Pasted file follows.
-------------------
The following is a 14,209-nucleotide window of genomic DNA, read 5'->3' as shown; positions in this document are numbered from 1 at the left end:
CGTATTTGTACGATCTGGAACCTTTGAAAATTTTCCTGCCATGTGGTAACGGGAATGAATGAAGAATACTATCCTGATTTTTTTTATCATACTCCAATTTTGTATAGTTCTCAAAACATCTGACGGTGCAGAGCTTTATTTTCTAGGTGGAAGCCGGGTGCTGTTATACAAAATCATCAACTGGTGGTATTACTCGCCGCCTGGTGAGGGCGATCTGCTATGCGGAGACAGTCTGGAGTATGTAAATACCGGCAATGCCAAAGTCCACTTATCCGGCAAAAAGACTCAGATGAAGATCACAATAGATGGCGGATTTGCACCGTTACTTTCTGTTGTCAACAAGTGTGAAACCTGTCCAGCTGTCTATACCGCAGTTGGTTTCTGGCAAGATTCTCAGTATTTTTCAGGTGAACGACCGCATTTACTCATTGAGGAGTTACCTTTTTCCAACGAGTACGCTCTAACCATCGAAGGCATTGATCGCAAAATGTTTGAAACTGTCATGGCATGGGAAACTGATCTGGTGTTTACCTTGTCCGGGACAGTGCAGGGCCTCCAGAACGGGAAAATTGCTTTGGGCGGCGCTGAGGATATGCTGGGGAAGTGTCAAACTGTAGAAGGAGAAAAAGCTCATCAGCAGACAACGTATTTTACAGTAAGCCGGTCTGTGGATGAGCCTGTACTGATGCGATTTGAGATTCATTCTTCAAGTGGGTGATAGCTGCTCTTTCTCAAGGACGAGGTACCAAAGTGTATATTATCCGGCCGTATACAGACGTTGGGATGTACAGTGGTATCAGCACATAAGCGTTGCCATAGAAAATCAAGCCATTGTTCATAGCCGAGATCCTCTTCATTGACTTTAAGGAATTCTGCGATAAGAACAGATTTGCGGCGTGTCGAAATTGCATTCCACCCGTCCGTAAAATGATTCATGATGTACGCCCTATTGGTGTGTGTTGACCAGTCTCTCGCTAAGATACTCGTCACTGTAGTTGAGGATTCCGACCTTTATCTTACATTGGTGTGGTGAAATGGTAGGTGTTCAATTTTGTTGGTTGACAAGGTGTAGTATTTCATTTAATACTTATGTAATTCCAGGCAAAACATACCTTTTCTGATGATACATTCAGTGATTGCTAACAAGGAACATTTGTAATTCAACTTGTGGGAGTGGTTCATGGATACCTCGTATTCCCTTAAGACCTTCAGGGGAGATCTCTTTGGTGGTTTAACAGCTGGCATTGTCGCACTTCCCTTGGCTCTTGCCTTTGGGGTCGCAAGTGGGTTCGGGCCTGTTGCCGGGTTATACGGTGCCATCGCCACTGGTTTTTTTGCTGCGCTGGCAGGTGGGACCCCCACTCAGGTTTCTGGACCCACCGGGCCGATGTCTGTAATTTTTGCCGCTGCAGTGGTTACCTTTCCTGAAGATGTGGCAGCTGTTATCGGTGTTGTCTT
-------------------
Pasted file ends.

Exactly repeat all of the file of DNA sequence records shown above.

The following is a 14,209-nucleotide window of genomic DNA, read 5'->3' as shown; positions in this document are numbered from 1 at the left end:
CGTATTTGTACGATCTGGAACCTTTGAAAATTTTCCTGCCATGTGGTAACGGGAATGAATGAAGAATACTATCCTGATTTTTTTTATCATACTCCAATTTTGTATAGTTCTCAAAACATCTGACGGTGCAGAGCTTTATTTTCTAGGTGGAAGCCGGGTGCTGTTATACAAAATCATCAACTGGTGGTATTACTCGCCGCCTGGTGAGGGCGATCTGCTATGCGGAGACAGTCTGGAGTATGTAAATACCGGCAATGCCAAAGTCCACTTATCCGGCAAAAAGACTCAGATGAAGATCACAATAGATGGCGGATTTGCACCGTTACTTTCTGTTGTCAACAAGTGTGAAACCTGTCCAGCTGTCTATACCGCAGTTGGTTTCTGGCAAGATTCTCAGTATTTTTCAGGTGAACGACCGCATTTACTCATTGAGGAGTTACCTTTTTCCAACGAGTACGCTCTAACCATCGAAGGCATTGATCGCAAAATGTTTGAAACTGTCATGGCATGGGAAACTGATCTGGTGTTTACCTTGTCCGGGACAGTGCAGGGCCTCCAGAACGGGAAAATTGCTTTGGGCGGCGCTGAGGATATGCTGGGGAAGTGTCAAACTGTAGAAGGAGAAAAAGCTCATCAGCAGACAACGTATTTTACAGTAAGCCGGTCTGTGGATGAGCCTGTACTGATGCGATTTGAGATTCATTCTTCAAGTGGGTGATAGCTGCTCTTTCTCAAGGACGAGGTACCAAAGTGTATATTATCCGGCCGTATACAGACGTTGGGATGTACAGTGGTATCAGCACATAAGCGTTGCCATAGAAAATCAAGCCATTGTTCATAGCCGAGATCCTCTTCATTGACTTTAAGGAATTCTGCGATAAGAACAGATTTGCGGCGTGTCGAAATTGCATTCCACCCGTCCGTAAAATGATTCATGATGTACGCCCTATTGGTGTGTGTTGACCAGTCTCTCGCTAAGATACTCGTCACTGTAGTTGAGGATTCCGACCTTTATCTTACATTGGTGTGGTGAAATGGTAGGTGTTCAATTTTGTTGGTTGACAAGGTGTAGTATTTCATTTAATACTTATGTAATTCCAGGCAAAACATACCTTTTCTGATGATACATTCAGTGATTGCTAACAAGGAACATTTGTAATTCAACTTGTGGGAGTGGTTCATGGATACCTCGTATTCCCTTAAGACCTTCAGGGGAGATCTCTTTGGTGGTTTAACAGCTGGCATTGTCGCACTTCCCTTGGCTCTTGCCTTTGGGGTCGCAAGTGGGTTCGGGCCTGTTGCCGGGTTATACGGTGCCATCGCCACTGGTTTTTTTGCTGCGCTGGCAGGTGGGACCCCCACTCAGGTTTCTGGACCCACCGGGCCGATGTCTGTAATTTTTGCCGCTGCAGTGGTTACCTTTCCTGAAGATGTGGCAGCTGTTATCGGTGTTGTCTT